The Austin Chronicle

Live Shots

Reviewed by Greg Beets, March 16, 2001, Music

Das Boot, Fantasy's Core

The Limelight, Thursday 15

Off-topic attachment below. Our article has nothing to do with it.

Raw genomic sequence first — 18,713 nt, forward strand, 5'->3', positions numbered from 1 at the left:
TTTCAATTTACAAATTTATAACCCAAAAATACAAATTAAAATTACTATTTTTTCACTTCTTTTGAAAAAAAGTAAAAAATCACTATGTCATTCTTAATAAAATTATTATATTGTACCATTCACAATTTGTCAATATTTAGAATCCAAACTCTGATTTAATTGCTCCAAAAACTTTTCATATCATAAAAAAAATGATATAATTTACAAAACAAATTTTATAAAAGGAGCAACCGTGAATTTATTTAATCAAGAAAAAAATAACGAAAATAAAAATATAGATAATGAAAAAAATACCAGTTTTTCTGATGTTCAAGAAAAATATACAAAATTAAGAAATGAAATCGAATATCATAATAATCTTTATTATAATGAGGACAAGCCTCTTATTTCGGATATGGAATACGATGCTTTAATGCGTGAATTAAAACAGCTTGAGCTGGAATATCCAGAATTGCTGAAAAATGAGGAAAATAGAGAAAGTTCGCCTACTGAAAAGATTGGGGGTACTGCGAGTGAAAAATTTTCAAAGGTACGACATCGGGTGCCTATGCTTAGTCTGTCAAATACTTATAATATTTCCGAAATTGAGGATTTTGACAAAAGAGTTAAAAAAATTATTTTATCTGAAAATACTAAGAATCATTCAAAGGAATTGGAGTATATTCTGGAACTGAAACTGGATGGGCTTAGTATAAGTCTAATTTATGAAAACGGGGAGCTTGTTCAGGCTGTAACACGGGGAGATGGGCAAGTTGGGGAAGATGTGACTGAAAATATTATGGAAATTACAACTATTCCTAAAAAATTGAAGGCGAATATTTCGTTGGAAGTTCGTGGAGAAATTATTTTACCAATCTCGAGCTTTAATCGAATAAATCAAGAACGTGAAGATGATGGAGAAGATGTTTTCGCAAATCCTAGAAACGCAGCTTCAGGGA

The ever-popular SXSW slate of Japanese bands kicked off Thursday with an ear-splitting, spittle-raining frenzy of punk sneer and soul swagger. Tokyo's Das Boot is a wiry young trio raised on a steady diet of Jon Spencer Blues Explosion fused with the flailing, lo-fi antics of Guitar Wolf. The drummer, who pounded away on a minimal kit of bass, snare, and floor tom, looked barely old enough to drive, let alone drink. As he and the bleach-blond, gold mask-wearing bassist beat out a primal garage-punk rhythm best suited to running into things, the charismatic singer/guitarist degenerated deeper into a contorted state of sexual psychosis with every song. The lyrics seemed to be in Japanese, but their slurred, grunted-out delivery made positive identification next to impossible. Fortunately, the caterwauling induced by mojo-related angst is way more universal than Esperanto. Between fits of spitting a spray of bottled water into the air and screeching somewhere in the range of Janis Joplin, the guitarist strutted about the stage with the cocksure preen of an arena-rock god. Such stage presence contrasted nicely with his everything-but-the-kitchen-sink playing style. Every time Das Boot knocked something over, a meticulous stagehand would appear to put it back in place. However, that didn't stop their set from ending perfectly with thrown-down guitars feeding back at high volume and the singer/guitarist deep-throating the microphone and screaming like a torture victim. Nagasaki's Fantasy's Core also had a penchant for R&B-scented punk rock, but the quintet's allure was heightened by the application of slapstick antics straight outta Airplane! To start with, the singer was a bald guy wearing sunglasses with a thin white streak running neatly down the center of his face. His excellent dance moves seemed to be a fusion of kabuki and New Wave. When he wasn't feigning hara-kiri with a toy light saber, he pretended to play guitar using a racquetball racquet. Fantasy's Core switched tempos frequently from John Lee Hooker-style blues to Sixties soul to metal rap (!) as the singer smiled and wooed the crowd with a stage persona somewhere in between Screamin' Jay Hawkins and Robin Williams on a talk show. At set's end, he fell to the floor like Jack Palance at the Oscars and did several one-armed push-ups as the crowd cheered. All in all, a two-for-one Rising Sun Spectacle of E-Ticket caliber.

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